The Hereditary Hemorrhagic Telangiectasia (HHT) Center at St. Louis Children’s Hospital provides care to children with HHT. Hereditary hemorrhagic telangiectasia (HHT), also known as Osler-Weber-Rendu disease, is a disorder in which some of the body’s blood vessels develop abnormally.
However, the majority of people with HHT don’t know that they have it.
Solid organ arteriovenous malformations (AVMs)
Skin telangiectasia — small dilated blood vessels near the skin
May vary greatly within the same family
Complications of HHT
These abnormal blood vessels are more prone to bleeding, especially if they are in the nose, gastrointestinal tract, lungs or brain.
AVMs have the potential to cause life-threatening complications, such as stroke or pulmonary hemorrhage.
Screening families with HHT
HHT is a genetic disorder that is passed on through generations in families. If one parent has HHT, each child will have a 50 percent chance of having the disorder.
It is important to evaluate every family member who has the potential to have HHT — especially children. Children usually don’t develop the obvious signs of HHT, such as skin telangiectases or recurrent nosebleeds, until adolescence or even adulthood.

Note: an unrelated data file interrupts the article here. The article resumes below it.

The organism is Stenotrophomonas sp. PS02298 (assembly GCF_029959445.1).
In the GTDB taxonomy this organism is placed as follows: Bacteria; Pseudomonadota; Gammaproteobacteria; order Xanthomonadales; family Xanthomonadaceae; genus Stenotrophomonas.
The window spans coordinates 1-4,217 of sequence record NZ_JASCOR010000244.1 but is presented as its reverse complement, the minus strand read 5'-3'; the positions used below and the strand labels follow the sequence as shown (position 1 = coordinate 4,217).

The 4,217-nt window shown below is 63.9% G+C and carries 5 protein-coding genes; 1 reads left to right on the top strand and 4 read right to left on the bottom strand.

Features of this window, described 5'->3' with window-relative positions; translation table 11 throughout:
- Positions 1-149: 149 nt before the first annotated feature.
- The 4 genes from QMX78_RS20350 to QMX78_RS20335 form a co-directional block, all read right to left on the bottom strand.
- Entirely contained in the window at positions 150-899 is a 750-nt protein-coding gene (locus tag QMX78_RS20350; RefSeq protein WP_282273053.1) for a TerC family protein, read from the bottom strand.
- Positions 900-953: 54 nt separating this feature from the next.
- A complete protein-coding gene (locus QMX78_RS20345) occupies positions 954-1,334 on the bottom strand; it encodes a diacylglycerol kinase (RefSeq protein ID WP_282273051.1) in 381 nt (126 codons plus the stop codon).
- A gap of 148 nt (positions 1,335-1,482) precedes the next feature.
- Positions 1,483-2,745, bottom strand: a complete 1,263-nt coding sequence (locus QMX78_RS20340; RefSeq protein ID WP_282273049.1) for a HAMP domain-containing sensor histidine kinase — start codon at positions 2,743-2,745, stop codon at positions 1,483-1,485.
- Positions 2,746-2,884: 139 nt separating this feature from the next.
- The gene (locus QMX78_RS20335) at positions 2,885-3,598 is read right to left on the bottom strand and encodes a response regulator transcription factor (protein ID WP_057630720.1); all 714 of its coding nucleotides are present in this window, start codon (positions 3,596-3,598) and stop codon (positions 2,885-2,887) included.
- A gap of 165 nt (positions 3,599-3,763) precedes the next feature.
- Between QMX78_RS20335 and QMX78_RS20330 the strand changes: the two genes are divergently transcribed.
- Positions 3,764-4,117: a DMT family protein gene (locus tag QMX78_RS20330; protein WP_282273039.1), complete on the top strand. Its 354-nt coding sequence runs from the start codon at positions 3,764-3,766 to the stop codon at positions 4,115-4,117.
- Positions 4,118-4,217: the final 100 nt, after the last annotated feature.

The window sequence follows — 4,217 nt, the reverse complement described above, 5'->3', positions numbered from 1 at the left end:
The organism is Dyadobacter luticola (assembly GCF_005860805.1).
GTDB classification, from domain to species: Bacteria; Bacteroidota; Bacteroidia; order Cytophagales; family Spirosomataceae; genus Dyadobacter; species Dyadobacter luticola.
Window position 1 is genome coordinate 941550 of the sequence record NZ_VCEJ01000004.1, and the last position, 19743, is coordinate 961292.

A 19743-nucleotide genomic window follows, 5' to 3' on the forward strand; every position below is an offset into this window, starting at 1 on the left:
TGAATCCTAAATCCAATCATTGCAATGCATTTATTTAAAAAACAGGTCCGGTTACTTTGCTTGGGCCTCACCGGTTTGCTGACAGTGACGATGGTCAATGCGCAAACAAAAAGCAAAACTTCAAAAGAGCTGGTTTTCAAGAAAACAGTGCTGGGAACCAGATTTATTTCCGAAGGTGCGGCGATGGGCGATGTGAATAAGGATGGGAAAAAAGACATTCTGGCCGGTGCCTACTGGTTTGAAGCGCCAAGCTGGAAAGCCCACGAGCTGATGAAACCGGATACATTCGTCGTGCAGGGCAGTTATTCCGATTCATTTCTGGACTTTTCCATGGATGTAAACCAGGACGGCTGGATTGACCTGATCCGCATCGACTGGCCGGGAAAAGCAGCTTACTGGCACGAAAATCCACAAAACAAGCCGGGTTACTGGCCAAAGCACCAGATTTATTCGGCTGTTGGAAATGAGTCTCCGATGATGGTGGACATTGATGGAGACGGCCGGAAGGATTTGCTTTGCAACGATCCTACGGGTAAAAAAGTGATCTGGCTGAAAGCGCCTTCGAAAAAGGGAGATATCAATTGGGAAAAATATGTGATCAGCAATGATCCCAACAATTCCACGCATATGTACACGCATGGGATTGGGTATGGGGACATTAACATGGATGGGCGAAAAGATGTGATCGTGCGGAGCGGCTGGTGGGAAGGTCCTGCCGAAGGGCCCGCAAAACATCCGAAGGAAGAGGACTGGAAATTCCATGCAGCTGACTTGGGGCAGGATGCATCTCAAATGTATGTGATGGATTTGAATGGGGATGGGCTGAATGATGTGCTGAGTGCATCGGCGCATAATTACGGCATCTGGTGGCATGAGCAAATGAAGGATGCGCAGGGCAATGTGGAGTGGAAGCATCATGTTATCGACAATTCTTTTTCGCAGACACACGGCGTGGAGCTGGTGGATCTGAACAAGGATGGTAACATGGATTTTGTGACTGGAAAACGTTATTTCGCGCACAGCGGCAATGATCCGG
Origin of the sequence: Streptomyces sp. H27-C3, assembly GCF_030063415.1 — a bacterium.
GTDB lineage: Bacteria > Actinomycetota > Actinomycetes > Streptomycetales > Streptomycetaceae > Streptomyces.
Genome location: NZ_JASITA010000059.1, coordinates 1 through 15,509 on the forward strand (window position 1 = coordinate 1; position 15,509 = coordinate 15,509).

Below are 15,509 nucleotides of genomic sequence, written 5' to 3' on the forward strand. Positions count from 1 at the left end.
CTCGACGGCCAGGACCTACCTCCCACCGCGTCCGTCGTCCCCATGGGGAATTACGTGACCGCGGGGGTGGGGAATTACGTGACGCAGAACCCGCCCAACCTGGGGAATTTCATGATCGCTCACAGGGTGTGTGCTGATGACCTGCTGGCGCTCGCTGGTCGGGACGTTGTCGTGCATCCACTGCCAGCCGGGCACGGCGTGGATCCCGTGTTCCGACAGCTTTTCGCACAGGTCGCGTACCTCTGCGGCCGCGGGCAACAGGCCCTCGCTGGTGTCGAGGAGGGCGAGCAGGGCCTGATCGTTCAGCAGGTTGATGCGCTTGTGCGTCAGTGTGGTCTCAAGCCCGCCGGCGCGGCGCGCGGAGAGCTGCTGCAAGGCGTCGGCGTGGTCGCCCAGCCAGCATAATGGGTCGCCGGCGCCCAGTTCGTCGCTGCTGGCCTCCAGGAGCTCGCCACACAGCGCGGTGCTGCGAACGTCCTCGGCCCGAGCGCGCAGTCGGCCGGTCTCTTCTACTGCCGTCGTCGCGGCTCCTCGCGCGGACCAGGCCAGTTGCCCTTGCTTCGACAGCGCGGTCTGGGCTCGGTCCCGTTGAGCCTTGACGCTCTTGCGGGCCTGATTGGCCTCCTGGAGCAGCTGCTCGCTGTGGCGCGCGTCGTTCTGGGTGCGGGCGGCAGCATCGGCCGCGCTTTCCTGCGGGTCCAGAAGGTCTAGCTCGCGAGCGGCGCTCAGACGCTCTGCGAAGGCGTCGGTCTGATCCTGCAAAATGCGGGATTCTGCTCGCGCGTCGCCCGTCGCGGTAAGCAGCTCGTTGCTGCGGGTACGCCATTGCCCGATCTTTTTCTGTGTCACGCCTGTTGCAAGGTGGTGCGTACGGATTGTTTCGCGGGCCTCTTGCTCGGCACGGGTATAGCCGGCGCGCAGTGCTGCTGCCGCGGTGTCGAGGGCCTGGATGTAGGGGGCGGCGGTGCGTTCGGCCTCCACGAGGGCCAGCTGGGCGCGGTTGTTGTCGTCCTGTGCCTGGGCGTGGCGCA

Why Choose the Hereditary Hemorrhagic Telangiectasia (HHT) Center?
Along with our adult HHT center, our pediatric HHT center has been accredited as a Center of Excellence. That means we provide the highest level of care available — from childhood through adulthood — for people living with this chronic disease. Our team of specialists understand all the potential complications of hereditary hemorrhagic telangiectasia — and how to keep you and your family living the best quality of life possible.Learn More
Conditions We Treat
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